Have you ever invited a friend over for dinner only to find out that they can’t eat any of the food you’ve cooked – not because you’re a bad cook or because they are allergic, but because their religion doesn’t permit them to?

I have had several awkward religious eating moments. I figured if I can eat it, so can my guests. Clearly not.

After a few of those blunders, I knew it was time to educate myself on what not to cook at a dinner party.

If your friend is of the Christianity faith, try and avoid certain days such as Fridays, during Lent or Good Friday because chances are they may be fasting or avoiding meat. Some do eat fish on these days, though.

No need to worry about the Protestants, they don’t follow ritualistic fasting.

And forget bringing out that special bottle of wine you’ve been saving for a special occasion, because some Christians, such as members of the Salvation Army and Protestant churches, don’t drink alcohol.

Caffeinated and alcoholic beverages may also be a problem if your guest is a Mormon or a Seventh Day Adventist. The majority of the Seventh Day Adventists don’t eat meat or dairy products, so a roast is out of the question. For the few who do eat meat, they refrain from eating pork.

If your friend is of the Judaism faith, make sure everything is kosher. (Kosher: to prepare [food] according to the requirements of Jewish law).

In the Jewish religion, for animals to be kosher, they have to be slaughtered in a certain way and have all the blood drained before being sold or eaten. Animals such as pigs and fish are banned.

Chicken pie is out of the question because mixing and consumption of dairy products with meats is forbidden.

Also avoid having a dinner party on the day of Yom Kippur – the Day of Atonement, because you guest will not only not show up but they will be fasting and doing intensive praying for 25 hours.

If you have an Islamic friend, be sure you know the difference between Halal and Haram; Halal is good, Haram is bad.

Foods such as pork, alcohol and products that contain emulsifiers made from animal fats such as margarine, are found in the Haram list and are considered harmful; therefore they are banned.

Breads fermented by yeast are considered Haram as well because they may contain traces of alcohol. You can’t even make jelly for dessert because some gelatines are considered harmful, and so is coffee.

Do avoid holding your dinner party on days of fasting such as Ramadan or the ninth day of Zul Hijjah.

Hindus, on the other hand, avoid eating meat from animals or any food that involved the taking of life or caused pain to animals during manufacture. This is partly due to their belief of Karma. Therefore, if they were to eat animal flesh, they could accumulate the Karma of the act. (Karma: the sum of a person’s actions in this and previous states of existence, viewed as deciding their fate in future existences).

For the few who eat meat, they are forbidden from eating pork and try to avoid serving beef, because the cow is sacred in Hinduism. Alcohol, onions and garlic are also restricted.

Milk, butter and yoghurt are permitted though.

Most Buddhists choose to become vegetarians to avoid killing animals. Like the Hindus, Buddhists believe if you inflict pain on others, it will come back to you.

Having covered only a few religions, I have learned that food is very important to religion. I will definitely be more observant, and cooking pork doesn’t seem like a good idea anymore.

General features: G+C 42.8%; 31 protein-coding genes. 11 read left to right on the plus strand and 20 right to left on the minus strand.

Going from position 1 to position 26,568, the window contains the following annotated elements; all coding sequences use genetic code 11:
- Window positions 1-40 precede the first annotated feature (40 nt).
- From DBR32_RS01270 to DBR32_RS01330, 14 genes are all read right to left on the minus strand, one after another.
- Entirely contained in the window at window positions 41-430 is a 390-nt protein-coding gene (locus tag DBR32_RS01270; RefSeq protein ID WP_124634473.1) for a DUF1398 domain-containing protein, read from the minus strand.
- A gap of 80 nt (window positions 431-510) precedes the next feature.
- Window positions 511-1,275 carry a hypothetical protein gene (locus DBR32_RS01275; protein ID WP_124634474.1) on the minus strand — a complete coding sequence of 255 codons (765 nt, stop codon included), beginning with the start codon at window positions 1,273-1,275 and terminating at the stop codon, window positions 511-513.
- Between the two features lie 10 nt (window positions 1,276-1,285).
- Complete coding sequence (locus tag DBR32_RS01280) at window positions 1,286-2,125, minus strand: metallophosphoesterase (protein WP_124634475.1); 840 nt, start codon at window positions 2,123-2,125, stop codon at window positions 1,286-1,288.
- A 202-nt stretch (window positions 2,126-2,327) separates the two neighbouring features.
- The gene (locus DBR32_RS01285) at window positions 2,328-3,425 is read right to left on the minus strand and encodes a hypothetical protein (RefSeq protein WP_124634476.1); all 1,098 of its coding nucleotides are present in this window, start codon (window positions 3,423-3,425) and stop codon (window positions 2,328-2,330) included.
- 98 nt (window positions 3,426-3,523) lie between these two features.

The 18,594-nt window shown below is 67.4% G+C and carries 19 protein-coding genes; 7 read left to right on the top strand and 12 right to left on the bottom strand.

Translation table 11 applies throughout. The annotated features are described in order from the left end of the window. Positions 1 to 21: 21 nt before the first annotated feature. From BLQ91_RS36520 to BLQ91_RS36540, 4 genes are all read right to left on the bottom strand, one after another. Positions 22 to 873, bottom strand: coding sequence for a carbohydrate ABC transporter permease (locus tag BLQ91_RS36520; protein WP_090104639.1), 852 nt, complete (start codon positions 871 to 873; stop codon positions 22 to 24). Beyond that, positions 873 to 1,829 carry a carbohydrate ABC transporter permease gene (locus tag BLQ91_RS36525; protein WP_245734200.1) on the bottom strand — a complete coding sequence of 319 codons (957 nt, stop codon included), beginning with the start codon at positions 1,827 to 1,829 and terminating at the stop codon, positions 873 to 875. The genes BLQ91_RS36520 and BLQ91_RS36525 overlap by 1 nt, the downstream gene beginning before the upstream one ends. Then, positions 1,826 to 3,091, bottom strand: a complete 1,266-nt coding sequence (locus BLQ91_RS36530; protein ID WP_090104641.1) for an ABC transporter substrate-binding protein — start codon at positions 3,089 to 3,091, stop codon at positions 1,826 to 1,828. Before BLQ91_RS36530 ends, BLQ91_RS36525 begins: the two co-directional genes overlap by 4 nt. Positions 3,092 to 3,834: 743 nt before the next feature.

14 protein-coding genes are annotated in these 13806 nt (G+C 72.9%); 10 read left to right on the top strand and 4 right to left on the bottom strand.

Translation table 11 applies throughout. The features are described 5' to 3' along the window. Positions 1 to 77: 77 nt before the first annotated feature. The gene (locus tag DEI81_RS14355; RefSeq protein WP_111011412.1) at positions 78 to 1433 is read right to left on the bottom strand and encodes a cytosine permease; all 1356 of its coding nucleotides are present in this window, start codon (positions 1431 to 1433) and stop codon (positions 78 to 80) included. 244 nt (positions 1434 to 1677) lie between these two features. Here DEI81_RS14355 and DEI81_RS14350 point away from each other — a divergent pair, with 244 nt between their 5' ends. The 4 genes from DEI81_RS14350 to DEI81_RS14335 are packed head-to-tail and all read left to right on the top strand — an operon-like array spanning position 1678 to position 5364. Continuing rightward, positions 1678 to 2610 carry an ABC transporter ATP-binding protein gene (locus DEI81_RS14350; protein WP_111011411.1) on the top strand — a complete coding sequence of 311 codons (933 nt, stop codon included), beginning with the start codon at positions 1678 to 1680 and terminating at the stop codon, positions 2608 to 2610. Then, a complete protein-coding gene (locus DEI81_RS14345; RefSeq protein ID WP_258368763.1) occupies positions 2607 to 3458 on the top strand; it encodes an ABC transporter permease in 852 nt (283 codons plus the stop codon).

It could get tricky hosting a dinner with friends from different religions, and I’m at a loss about what I could cook.

All Eaten Up readers respond:

“I struck this big time when living in Ethiopia with a mix of people from around the world plus the local Muslim and Coptic Christian communities. There are a couple of days in the week when Coptic Christians fast, which makes for interesting lunch dates! The answer for me was the trusty platter – serving foods separately and on platters meant that everyone could choose what was ok for them that day. Fortunately we did not have to deal with kosher requirements because the requirement for two sets of equipment to prep meat and dairy separately would have been pretty much impossible.. But platters seemed to work and after 13 years back in Oz, I still do it that way when I am not sure about guest’s requirements – though that seems to be more about allergies than religious beliefs. Help yourself is my motto – it looks fabulous and it means no-one has to explain themselves or their beliefs if they don’t want to.
Lee Welch
“OK, so you have done your home work on religions. If you do hold a party for any one you can’t go wrong if you prepare an vegeterian meal. We all eat vegetables and if you like having a dinner party learn to cook without meat. I do.”
Sam
 “It’s not just cultures and religions that dictate what a person can eat. As a bodybuilder I have a discipline to eat mean, lean, clean whole foods in a certain proportion. I frequently dine with friends, and they always ask what’s on my diet plan. The platter options as suggested by Lee, works nicely as it allows people to choose what works for them without explanation. It’s always nice to ask, then to assume and cause upset.”
Laynie

Acknowledgments: This is a well-written food news piece from Elizabeth Mutambara from Alleatenup.com who often finds herself stuck on what to cook for people with certain religious beliefs. But this can also occur for special dietary needs or people who are just plain fussy 😉

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